I have two directories images and images2 with this structure in Linux:


... and other 4000 folders

and the other is like:


... and other 4000 folders

Each of these folders contain images and the directories' names under images and images2 are exactly the same, however their content is different. Then I want to know how I can copy-merge the images of /images2/ad into images/ad, the images of /images2/foo into images/foo and so on with all the 4000 folders..

  • 1
    are the end files named the same in both directories?
    – Simply_Me
    Commented Aug 12, 2014 at 23:06
  • Nope... for example in images/ad are 1.jpg, 2.jpg and 3.jpg. But in images2/ad are 4.jpg and 5.jpg
    – ssierral
    Commented Aug 12, 2014 at 23:09
  • 8
    @AmirAliAkbari, I don't think that it is a duplicate - the other question basically is 'Does mv do merging?' (answer: no). This question is about how to merge 2 directory hierarchies. Commented Feb 7, 2016 at 7:55
  • 1
    can't believe cp doesn't have an option for this...
    – rogerdpack
    Commented Jan 21, 2021 at 18:05
  • 1
    I can't believe people don't know that cp does have this option. Check my answer below.
    – asiby
    Commented Sep 27, 2021 at 18:23

10 Answers 10


This is a job for rsync. There's no benefit to doing this manually with a shell loop unless you want to move the file rather than copy them.

rsync -a /path/to/source/ /path/to/destination

In your case:

rsync -a /images2/ /images/

(Note trailing slash on images2, otherwise it would copy to /images/images2.)

If images with the same name exist in both directories, the command above will overwrite /images/SOMEPATH/SOMEFILE with /images2/SOMEPATH/SOMEFILE. If you want to replace only older files, add the option -u. If you want to always keep the version in /images, add the option --ignore-existing.

If you want to move the files from /images2, with rsync, you can pass the option --remove-source-files. Then rsync copies all the files in turn, and removes each file when it's done. This is a lot slower than moving if the source and destination directories are on the same filesystem.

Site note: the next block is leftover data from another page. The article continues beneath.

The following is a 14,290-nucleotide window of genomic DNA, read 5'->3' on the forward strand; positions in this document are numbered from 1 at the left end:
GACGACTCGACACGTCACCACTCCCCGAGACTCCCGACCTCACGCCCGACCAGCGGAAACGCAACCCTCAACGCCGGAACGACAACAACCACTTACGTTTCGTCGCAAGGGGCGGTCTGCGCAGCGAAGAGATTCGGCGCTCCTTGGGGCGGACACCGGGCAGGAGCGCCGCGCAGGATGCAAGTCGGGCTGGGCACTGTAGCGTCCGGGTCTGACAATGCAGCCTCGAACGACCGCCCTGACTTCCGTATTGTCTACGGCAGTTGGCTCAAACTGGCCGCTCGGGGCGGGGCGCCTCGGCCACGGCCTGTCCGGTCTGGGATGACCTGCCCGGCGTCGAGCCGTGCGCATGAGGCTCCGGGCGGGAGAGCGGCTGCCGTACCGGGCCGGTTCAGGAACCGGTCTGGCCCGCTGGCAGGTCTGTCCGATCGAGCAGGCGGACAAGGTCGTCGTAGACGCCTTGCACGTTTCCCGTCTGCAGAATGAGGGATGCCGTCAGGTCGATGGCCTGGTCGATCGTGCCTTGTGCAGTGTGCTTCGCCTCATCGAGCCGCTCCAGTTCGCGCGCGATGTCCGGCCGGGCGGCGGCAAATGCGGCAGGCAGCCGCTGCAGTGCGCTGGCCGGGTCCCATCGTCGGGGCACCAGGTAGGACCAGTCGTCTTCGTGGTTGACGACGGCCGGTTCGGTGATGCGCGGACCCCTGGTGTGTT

• 41
    ..add -P if you'd like to see progress..
    – Meetai.com
    Commented Jun 16, 2015 at 6:00
  • 4
    @Wildcard, well, that's not quite the same as moving. As Gilles points out, it's a lot slower than moving if they're on the same fs; and moreover it requires a lot more temporary spae.
    – LarsH
    Commented Jun 29, 2016 at 2:11
  • 10
    I'd also like to point out that it's important to include the trailing slashes for each directory. For example, if you simply ran rsync -a images images2, it will just copy images2 into images instead of merging them. Commented Oct 18, 2017 at 1:28
  • 2
    Is there a way to make rsync ASK you if you want to overwrite or not?
    – Max Coplan
    Commented Sep 28, 2019 at 3:31
  • 3
    @MaxCoplan No. Rsync isn't an interactive tool. Commented Sep 28, 2019 at 6:00

The best choice, as already posted, is of course rsync. Nevertheless also unison would be a great piece of software to do this job, though typically requires a package install. Both can be used in several operating systems.


rsync synchronizes in one direction from source to destination. Therefore the following statement

rsync -avh --progress Source Destination

syncs everything from Source to Destination. The merged folder resides in Destination.

-a means "archive" and copies everything recursively from source to destination preserving nearly everything.

-v gives more output ("verbose").

-h for human readable.

--progress to show how much work is done.

If you want only update the destination folder with newer files from source folder:

rsync -avhu --progress source destination


unison synchronizes in both directions. Therefore the following statement

unison Source Destination

syncs both directories in both directions and finally source equals destination. It's like doing rsync twice from source to dest and vice versa.